The opening chords to the debut album by Better Oblivion Community Center are clumsy and awkward but they evoke the lo-fi pasts and humble beginnings of the now-lauded songwriters Conor Oberst and Phoebe Bridgers—the duo behind the band and their new self-titled record.
Bridgers and Oberst both began writing songs when they were children. While Bridgers is still very young, 24 to be exact, and blossomed into indie-pop stardom quickly for her solo work and bands like boygenius, Oberst is known for his many projects and albums over the years. His music deeply rooted in emo, punk, and folk, Oberst has played in influential bands like Park Ave., The Faint, Desaparecidos, and, of course, Bright Eyes.
Better Oblivion Community Center is their new project together that pays homage to both the past and present. While touching on their singer-songwriter roots, the music is taken into a direction influenced by the both of them seemingly equally, with the notes Bridger sings reaching highs and lows Oberst simply doesn’t have the vocal chops for. You can feel the musicians playing off one another, responding to their lyrics and forays into melody.
The first track on the record, “Didn’t Know What I Was in for,” hits this sweet spot perfectly, with charmingly satirical lyrics and Oberst’s backing vocals delightfully downplayed. Though the opener is quirky and a bit sad, the witty lyrics recall humor and sorrow simultaneously, in a unified combination of their styles. As with most of their music, lyrics are king. There are references to Dylan Thomas, the homeless holding signs for help, and a friend who sells boutique clothing to the fashionably late.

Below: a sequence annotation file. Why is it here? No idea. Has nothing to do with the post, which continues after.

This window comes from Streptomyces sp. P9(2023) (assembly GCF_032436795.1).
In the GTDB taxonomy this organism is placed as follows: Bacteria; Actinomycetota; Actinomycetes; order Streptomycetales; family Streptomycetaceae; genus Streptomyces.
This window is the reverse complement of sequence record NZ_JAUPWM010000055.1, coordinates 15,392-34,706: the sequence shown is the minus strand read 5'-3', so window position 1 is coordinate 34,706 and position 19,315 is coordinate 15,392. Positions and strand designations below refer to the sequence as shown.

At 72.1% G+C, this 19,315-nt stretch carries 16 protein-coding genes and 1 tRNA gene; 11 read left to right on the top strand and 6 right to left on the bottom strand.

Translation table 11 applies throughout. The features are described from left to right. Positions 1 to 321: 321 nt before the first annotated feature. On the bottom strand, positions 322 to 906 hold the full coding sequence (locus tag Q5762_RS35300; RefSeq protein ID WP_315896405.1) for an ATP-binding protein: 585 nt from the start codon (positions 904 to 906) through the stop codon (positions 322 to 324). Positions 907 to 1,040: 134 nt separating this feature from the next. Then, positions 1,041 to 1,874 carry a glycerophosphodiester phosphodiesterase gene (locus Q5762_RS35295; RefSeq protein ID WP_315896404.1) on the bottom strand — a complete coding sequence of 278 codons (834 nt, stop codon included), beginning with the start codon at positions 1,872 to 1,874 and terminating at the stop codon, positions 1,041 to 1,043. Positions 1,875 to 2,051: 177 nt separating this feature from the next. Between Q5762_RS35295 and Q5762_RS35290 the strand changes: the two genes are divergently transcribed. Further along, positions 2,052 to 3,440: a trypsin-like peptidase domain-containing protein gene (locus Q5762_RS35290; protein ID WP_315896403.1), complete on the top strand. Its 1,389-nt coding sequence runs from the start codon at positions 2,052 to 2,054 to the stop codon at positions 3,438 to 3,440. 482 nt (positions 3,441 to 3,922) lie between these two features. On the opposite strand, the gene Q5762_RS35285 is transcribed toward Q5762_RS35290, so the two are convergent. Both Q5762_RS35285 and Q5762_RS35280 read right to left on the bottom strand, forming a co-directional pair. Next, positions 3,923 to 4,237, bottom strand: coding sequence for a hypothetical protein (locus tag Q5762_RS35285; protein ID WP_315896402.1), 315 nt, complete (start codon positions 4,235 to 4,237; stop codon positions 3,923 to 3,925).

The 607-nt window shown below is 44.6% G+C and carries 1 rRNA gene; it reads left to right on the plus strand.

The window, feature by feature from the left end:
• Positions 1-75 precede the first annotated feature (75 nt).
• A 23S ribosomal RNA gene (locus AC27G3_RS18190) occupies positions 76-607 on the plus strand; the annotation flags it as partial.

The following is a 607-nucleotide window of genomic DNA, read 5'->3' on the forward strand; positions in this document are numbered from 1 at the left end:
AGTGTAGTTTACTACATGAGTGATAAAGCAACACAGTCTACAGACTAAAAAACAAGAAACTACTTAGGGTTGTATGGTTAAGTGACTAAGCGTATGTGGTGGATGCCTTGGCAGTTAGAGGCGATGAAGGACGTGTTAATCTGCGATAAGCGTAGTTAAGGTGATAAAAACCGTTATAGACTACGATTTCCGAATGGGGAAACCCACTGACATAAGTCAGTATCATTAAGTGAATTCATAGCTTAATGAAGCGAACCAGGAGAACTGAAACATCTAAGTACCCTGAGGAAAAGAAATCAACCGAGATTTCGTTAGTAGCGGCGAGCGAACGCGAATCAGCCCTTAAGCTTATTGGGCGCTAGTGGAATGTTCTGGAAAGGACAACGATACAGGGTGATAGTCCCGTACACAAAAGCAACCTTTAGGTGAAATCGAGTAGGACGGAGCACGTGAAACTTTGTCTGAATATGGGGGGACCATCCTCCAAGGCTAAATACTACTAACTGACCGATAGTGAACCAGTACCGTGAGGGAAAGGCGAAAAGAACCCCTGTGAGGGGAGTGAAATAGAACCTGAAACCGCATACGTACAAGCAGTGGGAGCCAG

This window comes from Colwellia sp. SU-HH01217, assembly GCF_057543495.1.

On the other hand, the music varies from adolescent indie and folk to fuzzed-out garage rock to emo and even a moment of 80’s-influenced synth. Bridgers and Oberst layer harmonies, take turns singing lead and backup, and pass the lyrical baton back and forth to each other.
As the album progresses, however, it sinks into some songs that don’t offer much for me. The record began with its best and most earnest tracks, continuing through some really good songs and ending up in a lackluster place. Of the ten tracks on this first record, the significance of each one runs perfectly backwards.
While the opener of the album was the first song the two ever wrote together, “Sleepwalkin’” and the single “Dylan Thomas” are equally fantastic. The next third is also great, but the last four tracks of the album are almost completely forgettable. When the final track “Dominos” comes to an end, I’m happily intrigued by the return of stripped down guitar chords before realizing the stream has started over and gone back to the opening track.
Hearing the first seconds of the clumsily played guitar chords once again makes the listener want to listen to the album again, but while there are some amazing songs on it, others fall short—as if these were the only songs they had. The inception of the band was so fast that it leads to a complaint I have often.
Better Oblivion Community Center is almost a fully realized album, it is only a few details away. Trading a few songs in for better ones and rearranging the album could have made a world of difference. The collaboration between these songwriters is surely special, maybe next time around the band will go from good to great.